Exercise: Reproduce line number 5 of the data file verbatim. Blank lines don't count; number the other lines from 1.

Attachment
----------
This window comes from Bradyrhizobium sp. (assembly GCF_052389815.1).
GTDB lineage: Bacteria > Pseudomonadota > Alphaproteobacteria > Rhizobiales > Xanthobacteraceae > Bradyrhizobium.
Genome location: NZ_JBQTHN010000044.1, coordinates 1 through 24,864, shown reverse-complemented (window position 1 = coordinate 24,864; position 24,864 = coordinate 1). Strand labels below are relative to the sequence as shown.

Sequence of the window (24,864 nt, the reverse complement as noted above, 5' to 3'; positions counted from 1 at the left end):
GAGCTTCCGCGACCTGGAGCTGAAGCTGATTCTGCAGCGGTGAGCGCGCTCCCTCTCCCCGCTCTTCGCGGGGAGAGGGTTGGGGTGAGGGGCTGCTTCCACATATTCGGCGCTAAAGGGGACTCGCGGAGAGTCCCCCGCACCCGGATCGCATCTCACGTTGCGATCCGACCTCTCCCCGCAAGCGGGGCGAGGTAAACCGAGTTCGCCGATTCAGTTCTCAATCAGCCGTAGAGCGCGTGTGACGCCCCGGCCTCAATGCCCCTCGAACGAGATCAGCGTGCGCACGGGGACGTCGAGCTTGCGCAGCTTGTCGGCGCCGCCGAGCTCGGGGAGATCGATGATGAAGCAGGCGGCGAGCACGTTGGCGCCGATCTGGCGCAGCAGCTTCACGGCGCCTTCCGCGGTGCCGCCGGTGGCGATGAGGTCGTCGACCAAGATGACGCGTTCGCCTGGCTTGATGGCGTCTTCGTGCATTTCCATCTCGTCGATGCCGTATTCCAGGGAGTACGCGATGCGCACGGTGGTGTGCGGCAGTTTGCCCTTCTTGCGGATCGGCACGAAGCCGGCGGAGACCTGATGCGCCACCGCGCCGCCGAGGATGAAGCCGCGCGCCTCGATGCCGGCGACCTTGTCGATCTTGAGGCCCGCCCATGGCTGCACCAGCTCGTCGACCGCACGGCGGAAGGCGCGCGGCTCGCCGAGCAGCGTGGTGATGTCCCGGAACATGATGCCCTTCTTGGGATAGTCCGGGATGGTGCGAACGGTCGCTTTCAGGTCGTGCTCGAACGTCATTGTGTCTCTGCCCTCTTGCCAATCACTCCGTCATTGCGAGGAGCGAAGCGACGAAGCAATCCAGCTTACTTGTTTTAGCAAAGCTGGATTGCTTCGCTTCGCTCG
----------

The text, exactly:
GAGCTTCCGCGACCTGGAGCTGAAGCTGATTCTGCAGCGGTGAGCGCGCTCCCTCTCCCCGCTCTTCGCGGGGAGAGGGTTGGGGTGAGGGGCTGCTTCCACATATTCGGCGCTAAAGGGGACTCGCGGAGAGTCCCCCGCACCCGGATCGCATCTCACGTTGCGATCCGACCTCTCCCCGCAAGCGGGGCGAGGTAAACCGAGTTCGCCGATTCAGTTCTCAATCAGCCGTAGAGCGCGTGTGACGCCCCGGCCTCAATGCCCCTCGAACGAGATCAGCGTGCGCACGGGGACGTCGAGCTTGCGCAGCTTGTCGGCGCCGCCGAGCTCGGGGAGATCGATGATGAAGCAGGCGGCGAGCACGTTGGCGCCGATCTGGCGCAGCAGCTTCACGGCGCCTTCCGCGGTGCCGCCGGTGGCGATGAGGTCGTCGACCAAGATGACGCGTTCGCCTGGCTTGATGGCGTCTTCGTGCATTTCCATCTCGTCGATGCCGTATTCCAGGGAGTACGCGATGCGCACGGTGGTGTGCGGCAGTTTGCCCTTCTTGCGGATCGGCACGAAGCCGGCGGAGACCTGATGCGCCACCGCGCCGCCGAGGATGAAGCCGCGCGCCTCGATGCCGGCGACCTTGTCGATCTTGAGGCCCGCCCATGGCTGCACCAGCTCGTCGACCGCACGGCGGAAGGCGCGCGGCTCGCCGAGCAGCGTGGTGATGTCCCGGAACATGATGCCCTTCTTGGGATAGTCCGGGATGGTGCGAACGGTCGCTTTCAGGTCGTGCTCGAACGTCATTGTGTCTCTGCCCTCTTGCCAATCACTCCGTCATTGCGAGGAGCGAAGCGACGAAGCAATCCAGCTTACTTGTTTTAGCAAAGCTGGATTGCTTCGCTTCGCTCG